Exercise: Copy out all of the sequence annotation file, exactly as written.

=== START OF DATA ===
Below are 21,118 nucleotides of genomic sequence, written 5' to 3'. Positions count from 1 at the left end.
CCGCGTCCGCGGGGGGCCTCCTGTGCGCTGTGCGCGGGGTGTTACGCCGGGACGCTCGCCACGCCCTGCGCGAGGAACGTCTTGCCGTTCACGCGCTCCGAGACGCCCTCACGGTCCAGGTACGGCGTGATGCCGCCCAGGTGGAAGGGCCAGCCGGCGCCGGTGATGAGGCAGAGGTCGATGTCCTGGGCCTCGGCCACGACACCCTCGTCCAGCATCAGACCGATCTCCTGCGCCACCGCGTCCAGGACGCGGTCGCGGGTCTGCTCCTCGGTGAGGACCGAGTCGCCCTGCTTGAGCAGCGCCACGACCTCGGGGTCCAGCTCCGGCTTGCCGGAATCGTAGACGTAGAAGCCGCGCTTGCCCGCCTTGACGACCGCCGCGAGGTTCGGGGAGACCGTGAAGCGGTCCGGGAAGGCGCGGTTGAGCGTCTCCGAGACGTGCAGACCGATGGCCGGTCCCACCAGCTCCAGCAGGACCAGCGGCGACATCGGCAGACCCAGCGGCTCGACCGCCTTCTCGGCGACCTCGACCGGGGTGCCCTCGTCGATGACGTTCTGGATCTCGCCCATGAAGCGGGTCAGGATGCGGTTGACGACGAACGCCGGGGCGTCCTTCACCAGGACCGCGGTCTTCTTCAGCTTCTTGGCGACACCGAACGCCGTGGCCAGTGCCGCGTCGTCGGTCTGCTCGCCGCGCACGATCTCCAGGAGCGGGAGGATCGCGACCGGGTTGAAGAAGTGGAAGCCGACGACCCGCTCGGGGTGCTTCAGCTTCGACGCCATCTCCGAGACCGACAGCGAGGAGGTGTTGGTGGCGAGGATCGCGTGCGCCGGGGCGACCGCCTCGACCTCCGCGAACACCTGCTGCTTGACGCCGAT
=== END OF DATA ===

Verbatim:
Below are 21,118 nucleotides of genomic sequence, written 5' to 3'. Positions count from 1 at the left end.
CCGCGTCCGCGGGGGGCCTCCTGTGCGCTGTGCGCGGGGTGTTACGCCGGGACGCTCGCCACGCCCTGCGCGAGGAACGTCTTGCCGTTCACGCGCTCCGAGACGCCCTCACGGTCCAGGTACGGCGTGATGCCGCCCAGGTGGAAGGGCCAGCCGGCGCCGGTGATGAGGCAGAGGTCGATGTCCTGGGCCTCGGCCACGACACCCTCGTCCAGCATCAGACCGATCTCCTGCGCCACCGCGTCCAGGACGCGGTCGCGGGTCTGCTCCTCGGTGAGGACCGAGTCGCCCTGCTTGAGCAGCGCCACGACCTCGGGGTCCAGCTCCGGCTTGCCGGAATCGTAGACGTAGAAGCCGCGCTTGCCCGCCTTGACGACCGCCGCGAGGTTCGGGGAGACCGTGAAGCGGTCCGGGAAGGCGCGGTTGAGCGTCTCCGAGACGTGCAGACCGATGGCCGGTCCCACCAGCTCCAGCAGGACCAGCGGCGACATCGGCAGACCCAGCGGCTCGACCGCCTTCTCGGCGACCTCGACCGGGGTGCCCTCGTCGATGACGTTCTGGATCTCGCCCATGAAGCGGGTCAGGATGCGGTTGACGACGAACGCCGGGGCGTCCTTCACCAGGACCGCGGTCTTCTTCAGCTTCTTGGCGACACCGAACGCCGTGGCCAGTGCCGCGTCGTCGGTCTGCTCGCCGCGCACGATCTCCAGGAGCGGGAGGATCGCGACCGGGTTGAAGAAGTGGAAGCCGACGACCCGCTCGGGGTGCTTCAGCTTCGACGCCATCTCCGAGACCGACAGCGAGGAGGTGTTGGTGGCGAGGATCGCGTGCGCCGGGGCGACCGCCTCGACCTCCGCGAACACCTGCTGCTTGACGCCGAT